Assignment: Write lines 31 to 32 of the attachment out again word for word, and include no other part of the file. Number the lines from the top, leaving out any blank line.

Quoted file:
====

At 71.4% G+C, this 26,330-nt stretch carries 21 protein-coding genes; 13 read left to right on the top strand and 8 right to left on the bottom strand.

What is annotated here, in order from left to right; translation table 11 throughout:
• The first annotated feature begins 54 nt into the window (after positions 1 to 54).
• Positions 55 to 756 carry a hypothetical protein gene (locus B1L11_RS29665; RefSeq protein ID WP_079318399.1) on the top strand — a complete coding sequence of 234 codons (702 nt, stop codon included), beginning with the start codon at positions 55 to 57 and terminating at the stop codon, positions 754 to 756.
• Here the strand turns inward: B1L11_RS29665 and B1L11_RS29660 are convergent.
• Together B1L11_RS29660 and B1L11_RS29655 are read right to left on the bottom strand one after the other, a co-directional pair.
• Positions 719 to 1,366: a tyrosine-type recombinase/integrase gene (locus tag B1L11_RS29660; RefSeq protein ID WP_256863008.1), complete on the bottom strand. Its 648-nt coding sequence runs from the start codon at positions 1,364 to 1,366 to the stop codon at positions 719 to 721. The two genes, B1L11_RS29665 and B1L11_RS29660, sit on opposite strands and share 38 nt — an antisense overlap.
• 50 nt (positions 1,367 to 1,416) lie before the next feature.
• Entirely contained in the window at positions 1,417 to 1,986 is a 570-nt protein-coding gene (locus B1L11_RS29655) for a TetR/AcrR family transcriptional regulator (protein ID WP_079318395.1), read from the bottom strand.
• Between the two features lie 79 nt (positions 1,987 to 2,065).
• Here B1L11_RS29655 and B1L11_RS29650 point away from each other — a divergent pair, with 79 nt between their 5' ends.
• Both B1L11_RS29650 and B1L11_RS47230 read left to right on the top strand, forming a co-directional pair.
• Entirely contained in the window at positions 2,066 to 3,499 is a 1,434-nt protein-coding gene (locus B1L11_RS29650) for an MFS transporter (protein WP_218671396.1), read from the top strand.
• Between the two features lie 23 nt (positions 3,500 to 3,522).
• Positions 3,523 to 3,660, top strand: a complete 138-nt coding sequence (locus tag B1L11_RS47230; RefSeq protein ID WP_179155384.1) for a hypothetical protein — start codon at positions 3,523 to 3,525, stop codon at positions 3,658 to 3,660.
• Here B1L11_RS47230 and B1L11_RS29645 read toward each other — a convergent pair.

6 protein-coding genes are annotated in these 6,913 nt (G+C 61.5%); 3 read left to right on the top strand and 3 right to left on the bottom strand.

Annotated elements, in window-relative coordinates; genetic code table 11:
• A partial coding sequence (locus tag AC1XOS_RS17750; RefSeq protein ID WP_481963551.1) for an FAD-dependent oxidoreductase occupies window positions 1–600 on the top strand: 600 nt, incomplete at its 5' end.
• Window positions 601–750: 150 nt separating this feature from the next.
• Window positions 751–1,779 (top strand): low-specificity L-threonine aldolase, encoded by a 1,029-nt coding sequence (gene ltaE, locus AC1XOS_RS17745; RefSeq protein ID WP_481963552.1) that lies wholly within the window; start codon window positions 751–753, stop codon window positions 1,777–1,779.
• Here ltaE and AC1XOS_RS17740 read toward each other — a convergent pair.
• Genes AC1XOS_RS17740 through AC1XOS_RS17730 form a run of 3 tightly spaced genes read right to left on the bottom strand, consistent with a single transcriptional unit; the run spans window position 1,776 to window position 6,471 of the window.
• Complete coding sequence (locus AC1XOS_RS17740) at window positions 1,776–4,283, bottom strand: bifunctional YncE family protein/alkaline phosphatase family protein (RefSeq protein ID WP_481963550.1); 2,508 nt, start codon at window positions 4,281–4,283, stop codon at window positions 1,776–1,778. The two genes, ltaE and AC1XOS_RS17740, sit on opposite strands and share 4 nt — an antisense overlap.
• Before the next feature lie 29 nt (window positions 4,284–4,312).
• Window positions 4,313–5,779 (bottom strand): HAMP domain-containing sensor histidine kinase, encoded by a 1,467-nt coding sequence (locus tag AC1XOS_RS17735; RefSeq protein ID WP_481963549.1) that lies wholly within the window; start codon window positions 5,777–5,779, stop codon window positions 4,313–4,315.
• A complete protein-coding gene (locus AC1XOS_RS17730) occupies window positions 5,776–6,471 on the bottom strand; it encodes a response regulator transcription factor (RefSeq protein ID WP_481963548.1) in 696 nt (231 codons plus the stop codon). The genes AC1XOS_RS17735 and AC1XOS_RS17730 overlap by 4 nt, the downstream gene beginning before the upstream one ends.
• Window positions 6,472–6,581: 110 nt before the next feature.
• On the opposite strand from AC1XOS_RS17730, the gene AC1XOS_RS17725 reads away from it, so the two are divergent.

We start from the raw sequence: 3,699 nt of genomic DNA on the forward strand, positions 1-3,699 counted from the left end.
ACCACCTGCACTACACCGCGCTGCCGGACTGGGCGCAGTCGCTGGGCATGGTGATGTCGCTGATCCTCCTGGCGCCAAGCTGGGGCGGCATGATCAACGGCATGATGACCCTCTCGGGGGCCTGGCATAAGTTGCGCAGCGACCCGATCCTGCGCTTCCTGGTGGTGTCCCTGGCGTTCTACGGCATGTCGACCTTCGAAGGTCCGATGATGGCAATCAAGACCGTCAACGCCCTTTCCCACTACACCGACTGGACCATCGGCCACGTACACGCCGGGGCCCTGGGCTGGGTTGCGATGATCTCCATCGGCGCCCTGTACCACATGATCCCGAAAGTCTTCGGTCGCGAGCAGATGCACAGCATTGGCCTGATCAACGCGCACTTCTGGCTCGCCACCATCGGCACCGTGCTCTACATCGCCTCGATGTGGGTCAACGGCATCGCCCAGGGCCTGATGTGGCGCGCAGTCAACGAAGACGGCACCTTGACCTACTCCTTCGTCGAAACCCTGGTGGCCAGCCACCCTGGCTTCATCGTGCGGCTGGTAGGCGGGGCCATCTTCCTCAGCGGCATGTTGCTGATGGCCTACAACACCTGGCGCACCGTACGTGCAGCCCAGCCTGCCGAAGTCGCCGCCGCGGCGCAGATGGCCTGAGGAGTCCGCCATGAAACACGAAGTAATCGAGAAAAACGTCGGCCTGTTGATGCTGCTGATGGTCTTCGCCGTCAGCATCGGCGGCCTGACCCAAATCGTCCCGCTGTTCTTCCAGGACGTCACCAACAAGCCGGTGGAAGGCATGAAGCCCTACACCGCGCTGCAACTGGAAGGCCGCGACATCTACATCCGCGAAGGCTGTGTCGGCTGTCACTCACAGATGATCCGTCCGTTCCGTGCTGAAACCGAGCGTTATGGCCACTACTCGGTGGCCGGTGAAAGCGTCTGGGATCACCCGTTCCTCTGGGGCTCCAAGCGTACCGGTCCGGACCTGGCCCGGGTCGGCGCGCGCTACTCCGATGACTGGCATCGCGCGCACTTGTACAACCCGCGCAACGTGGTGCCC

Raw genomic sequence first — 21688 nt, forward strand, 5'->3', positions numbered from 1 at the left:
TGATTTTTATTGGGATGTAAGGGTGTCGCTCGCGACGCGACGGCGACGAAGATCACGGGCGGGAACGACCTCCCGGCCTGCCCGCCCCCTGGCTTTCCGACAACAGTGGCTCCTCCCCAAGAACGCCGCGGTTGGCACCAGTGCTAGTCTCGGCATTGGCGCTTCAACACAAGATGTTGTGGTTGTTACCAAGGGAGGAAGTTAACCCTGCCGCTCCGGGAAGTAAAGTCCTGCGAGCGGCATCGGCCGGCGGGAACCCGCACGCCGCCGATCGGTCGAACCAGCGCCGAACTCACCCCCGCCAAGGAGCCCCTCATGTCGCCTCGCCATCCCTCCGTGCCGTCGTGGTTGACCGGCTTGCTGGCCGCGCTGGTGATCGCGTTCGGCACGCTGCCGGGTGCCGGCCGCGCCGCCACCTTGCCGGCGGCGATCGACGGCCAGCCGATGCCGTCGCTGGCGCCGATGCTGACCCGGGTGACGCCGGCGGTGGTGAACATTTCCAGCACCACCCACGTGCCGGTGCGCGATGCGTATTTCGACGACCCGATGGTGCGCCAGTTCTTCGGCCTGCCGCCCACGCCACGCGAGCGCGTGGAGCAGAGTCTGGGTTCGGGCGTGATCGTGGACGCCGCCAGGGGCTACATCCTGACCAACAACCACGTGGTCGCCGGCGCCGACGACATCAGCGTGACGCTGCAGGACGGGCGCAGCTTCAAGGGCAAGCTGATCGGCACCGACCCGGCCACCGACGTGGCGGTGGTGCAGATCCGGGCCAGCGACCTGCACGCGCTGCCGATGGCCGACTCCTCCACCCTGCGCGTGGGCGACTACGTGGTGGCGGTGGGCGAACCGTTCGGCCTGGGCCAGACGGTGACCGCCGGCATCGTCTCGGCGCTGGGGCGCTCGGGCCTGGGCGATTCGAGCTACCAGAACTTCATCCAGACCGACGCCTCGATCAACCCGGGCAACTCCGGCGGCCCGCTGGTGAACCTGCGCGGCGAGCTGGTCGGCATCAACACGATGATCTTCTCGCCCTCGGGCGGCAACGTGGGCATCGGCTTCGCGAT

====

ACCACCTGCACTACACCGCGCTGCCGGACTGGGCGCAGTCGCTGGGCATGGTGATGTCGCTGATCCTCCTGGCGCCAAGCTGGGGCGGCATGATCAACGGCATGATGACCCTCTCGGGGGCCTGGCATAAGTTGCGCAGCGACCCGATCCTGCGCTTCCTGGTGGTGTCCCTGGCGTTCTACGGCATGTCGACCTTCGAAGGTCCGATGATGGCAATCAAGACCGTCAACGCCCTTTCCCACTACACCGACTGGACCATCGGCCACGTACACGCCGGGGCCCTGGGCTGGGTTGCGATGATCTCCATCGGCGCCCTGTACCACATGATCCCGAAAGTCTTCGGTCGCGAGCAGATGCACAGCATTGGCCTGATCAACGCGCACTTCTGGCTCGCCACCATCGGCACCGTGCTCTACATCGCCTCGATGTGGGTCAACGGCATCGCCCAGGGCCTGATGTGGCGCGCAGTCAACGAAGACGGCACCTTGACCTACTCCTTCGTCGAAACCCTGGTGGCCAGCCACCCTGGCTTCATCGTGCGGCTGGTAGGCGGGGCCATCTTCCTCAGCGGCATGTTGCTGATGGCCTACAACACCTGGCGCACCGTACGTGCAGCCCAGCCTGCCGAAGTCGCCGCCGCGGCGCAGATGGCCTGAGGAGTCCGCCATGAAACACGAAGTAATCGAGAAAAACGTCGGCCTGTTGATGCTGCTGATGGTCTTCGCCGTCAGCATCGGCGGCCTGACCCAAATCGTCCCGCTGTTCTTCCAGGACGTCACCAACAAGCCGGTGGAAGGCATGAAGCCCTACACCGCGCTGCAACTGGAAGGCCGCGACATCTACATCCGCGAAGGCTGTGTCGGCTGTCACTCACAGATGATCCGTCCGTTCCGTGCTGAAACCGAGCGTTATGGCCACTACTCGGTGGCCGGTGAAAGCGTCTGGGATCACCCGTTCCTCTGGGGCTCCAAGCGTACCGGTCCGGACCTGGCCCGGGTCGGCGCGCGCTACTCCGATGACTGGCATCGCGCGCACTTGTACAACCCGCGCAACGTGGTGCCC

Raw genomic sequence first — 21688 nt, forward strand, 5'->3', positions numbered from 1 at the left: